Thou shalt not take drugs at work

Drug-testing at work is a sensitive issue; but according to one Israeli academic, you can't trust anyone...

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Last Updated: 31 Aug 2010

Benny Shanon, a psychology professor at the Hebrew University in Jerusalem, has claimed that Old Testament figure Moses was high on hallucinogenic drugs when he was supposedly given the Ten Commandments on Mount Sinai. Shanon thinks that Moses was completely out of his tree – specifically, the acacia tree, which is mentioned regularly in the Bible and apparently contains one of the most psychedelic substances on earth.

Shanon’s theory is that a few hits of this stuff results in a ‘radical alteration in the state of consciousness’ – so burning bushes, profound spiritual feelings and people transforming into serpents would be pretty much par for the course. In other words, it’s much more likely that Moses was tripping the light fantastic thanks to mind-altering drugs, rather than hearing the word of God. And the same goes for the credulous gang of Israelites at the bottom of the hill when he brought down the tablets (no, not those kind of tablets).

But how does Professor Shanon know this exactly, we hear you ask? Well, apparently he freely admits to experimenting with hallucinogenic drugs ‘about 160 times in various locales’. Curiously, he seems to think this actually strengthens his argument, as opposed to discrediting him as a blatant quack.

Technically of course we’ll never know for sure, due to the lamentable absence of random drug testing during Biblical times. But the modern workplace has no such excuse. Next time one of your team starts acting suspiciously out of character (whether that means coming up with an innovative product idea or hearing the word of God by revelation), you might want to think about drug screening.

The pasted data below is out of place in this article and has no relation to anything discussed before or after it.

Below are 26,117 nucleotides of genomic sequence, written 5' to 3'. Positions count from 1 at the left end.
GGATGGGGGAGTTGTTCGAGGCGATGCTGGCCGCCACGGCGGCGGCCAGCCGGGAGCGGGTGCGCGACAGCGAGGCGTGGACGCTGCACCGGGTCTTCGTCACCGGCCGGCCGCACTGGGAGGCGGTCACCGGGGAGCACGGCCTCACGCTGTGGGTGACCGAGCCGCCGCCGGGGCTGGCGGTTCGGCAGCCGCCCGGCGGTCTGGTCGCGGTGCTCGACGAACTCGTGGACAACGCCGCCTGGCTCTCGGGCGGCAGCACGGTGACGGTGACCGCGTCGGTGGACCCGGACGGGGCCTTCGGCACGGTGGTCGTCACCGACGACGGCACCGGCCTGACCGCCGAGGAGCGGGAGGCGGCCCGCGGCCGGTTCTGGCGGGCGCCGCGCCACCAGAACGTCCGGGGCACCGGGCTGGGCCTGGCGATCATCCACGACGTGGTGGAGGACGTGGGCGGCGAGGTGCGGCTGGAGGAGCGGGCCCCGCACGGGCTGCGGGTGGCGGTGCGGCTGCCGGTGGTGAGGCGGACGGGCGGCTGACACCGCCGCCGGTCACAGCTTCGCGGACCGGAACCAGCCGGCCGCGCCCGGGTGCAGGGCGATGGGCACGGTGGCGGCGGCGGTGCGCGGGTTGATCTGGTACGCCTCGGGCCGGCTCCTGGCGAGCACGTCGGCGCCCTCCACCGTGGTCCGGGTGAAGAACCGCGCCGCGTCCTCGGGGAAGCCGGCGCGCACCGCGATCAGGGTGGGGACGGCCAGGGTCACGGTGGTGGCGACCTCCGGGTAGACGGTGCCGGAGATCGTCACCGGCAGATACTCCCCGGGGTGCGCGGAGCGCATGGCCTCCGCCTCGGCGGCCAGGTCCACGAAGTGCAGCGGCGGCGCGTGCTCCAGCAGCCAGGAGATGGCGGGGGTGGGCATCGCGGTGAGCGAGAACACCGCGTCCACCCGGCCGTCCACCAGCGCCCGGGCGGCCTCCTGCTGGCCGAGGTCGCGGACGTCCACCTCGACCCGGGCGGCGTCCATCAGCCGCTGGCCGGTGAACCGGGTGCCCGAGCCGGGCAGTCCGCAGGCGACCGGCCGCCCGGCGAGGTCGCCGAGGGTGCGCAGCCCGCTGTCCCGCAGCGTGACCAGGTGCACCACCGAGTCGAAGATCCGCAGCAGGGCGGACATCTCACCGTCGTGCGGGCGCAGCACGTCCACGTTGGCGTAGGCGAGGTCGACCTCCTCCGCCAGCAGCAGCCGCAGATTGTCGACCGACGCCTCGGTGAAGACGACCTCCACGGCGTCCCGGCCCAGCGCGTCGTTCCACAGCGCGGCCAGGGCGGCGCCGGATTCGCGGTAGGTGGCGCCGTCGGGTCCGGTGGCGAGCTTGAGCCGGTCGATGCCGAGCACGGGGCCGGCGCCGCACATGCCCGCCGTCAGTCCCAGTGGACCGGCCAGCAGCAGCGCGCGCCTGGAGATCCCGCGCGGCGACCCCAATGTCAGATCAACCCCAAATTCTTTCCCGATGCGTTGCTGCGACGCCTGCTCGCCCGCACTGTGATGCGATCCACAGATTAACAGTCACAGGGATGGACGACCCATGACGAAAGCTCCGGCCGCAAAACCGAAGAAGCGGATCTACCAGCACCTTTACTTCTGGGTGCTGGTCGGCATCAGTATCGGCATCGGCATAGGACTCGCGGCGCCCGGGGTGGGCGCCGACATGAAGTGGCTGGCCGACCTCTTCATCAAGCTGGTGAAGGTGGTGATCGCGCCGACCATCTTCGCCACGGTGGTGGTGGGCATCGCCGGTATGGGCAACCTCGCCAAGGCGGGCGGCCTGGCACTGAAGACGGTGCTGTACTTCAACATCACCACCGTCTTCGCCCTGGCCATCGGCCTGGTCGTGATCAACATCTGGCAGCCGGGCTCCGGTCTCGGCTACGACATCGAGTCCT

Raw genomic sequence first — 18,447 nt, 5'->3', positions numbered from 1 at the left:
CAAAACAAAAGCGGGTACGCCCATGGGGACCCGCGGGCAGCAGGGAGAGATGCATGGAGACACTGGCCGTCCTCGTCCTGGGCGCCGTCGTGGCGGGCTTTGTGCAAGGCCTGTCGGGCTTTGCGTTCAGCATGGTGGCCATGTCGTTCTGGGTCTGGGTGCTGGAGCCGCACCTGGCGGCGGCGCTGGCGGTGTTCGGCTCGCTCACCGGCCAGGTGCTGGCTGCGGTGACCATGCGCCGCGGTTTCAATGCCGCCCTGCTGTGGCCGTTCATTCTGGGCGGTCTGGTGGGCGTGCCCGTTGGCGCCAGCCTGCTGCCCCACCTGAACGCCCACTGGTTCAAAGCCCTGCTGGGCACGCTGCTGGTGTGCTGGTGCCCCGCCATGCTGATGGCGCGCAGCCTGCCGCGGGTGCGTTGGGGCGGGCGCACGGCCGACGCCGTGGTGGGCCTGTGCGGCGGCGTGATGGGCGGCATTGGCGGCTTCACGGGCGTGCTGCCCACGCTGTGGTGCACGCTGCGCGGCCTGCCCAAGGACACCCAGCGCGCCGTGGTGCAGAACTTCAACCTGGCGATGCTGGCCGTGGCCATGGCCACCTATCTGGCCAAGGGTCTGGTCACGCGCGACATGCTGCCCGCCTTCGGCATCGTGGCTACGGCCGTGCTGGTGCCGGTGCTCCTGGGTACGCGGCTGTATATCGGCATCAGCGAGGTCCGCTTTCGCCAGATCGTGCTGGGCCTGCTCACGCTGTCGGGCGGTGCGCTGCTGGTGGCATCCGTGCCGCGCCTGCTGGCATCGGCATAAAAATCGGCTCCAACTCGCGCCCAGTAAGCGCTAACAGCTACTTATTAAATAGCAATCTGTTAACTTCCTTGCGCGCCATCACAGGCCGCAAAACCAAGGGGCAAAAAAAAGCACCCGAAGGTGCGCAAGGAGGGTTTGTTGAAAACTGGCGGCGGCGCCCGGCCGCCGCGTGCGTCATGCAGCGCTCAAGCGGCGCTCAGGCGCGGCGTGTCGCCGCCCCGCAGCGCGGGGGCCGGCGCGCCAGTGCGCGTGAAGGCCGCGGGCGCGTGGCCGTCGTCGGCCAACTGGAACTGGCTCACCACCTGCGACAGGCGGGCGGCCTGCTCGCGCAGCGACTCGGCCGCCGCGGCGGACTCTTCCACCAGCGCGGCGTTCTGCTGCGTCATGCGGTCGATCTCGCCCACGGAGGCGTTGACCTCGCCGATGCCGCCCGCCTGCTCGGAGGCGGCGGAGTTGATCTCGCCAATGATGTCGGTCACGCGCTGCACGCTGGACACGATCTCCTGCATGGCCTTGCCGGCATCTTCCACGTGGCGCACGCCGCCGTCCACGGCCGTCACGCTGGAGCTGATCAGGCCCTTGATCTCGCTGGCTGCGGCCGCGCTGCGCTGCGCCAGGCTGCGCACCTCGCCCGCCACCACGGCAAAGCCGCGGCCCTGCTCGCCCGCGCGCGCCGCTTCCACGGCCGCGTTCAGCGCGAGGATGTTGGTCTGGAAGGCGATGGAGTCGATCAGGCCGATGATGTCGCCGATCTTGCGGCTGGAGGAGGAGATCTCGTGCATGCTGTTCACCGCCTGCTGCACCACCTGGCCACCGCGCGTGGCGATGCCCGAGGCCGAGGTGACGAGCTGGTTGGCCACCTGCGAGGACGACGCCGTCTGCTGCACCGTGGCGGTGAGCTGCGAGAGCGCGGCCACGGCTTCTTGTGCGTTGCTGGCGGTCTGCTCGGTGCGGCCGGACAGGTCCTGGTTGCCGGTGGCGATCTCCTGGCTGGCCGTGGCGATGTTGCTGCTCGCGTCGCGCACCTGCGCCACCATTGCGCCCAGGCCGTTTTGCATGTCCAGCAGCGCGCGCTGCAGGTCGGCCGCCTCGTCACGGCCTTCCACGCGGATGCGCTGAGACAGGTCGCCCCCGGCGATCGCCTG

Some companies have already done so – notably construction group Laing O’Rourke, who introduced random testing in 2005 as a way to clean up its workforce (and the industry’s reputation). In the first year, 10% of those screened tested positive for drugs, and were promptly sacked.

Naturally civil liberties campaigners were not impressed, pointing out (not unreasonably) that one's employer is not the police and that what we do in our free time is nobody’s concern but our own. Others argue that it’s pointless, since the standard drug tests will only identify a small range of substances (not including alcohol, usually). And it might even be the case that your contracts don’t allow you to sack people under the influence of drugs at work.

There is another alternative, of course. Given the success Moses seems to have had with the Ten Commandments, perhaps you should donate a free acacia tree to all your staff?

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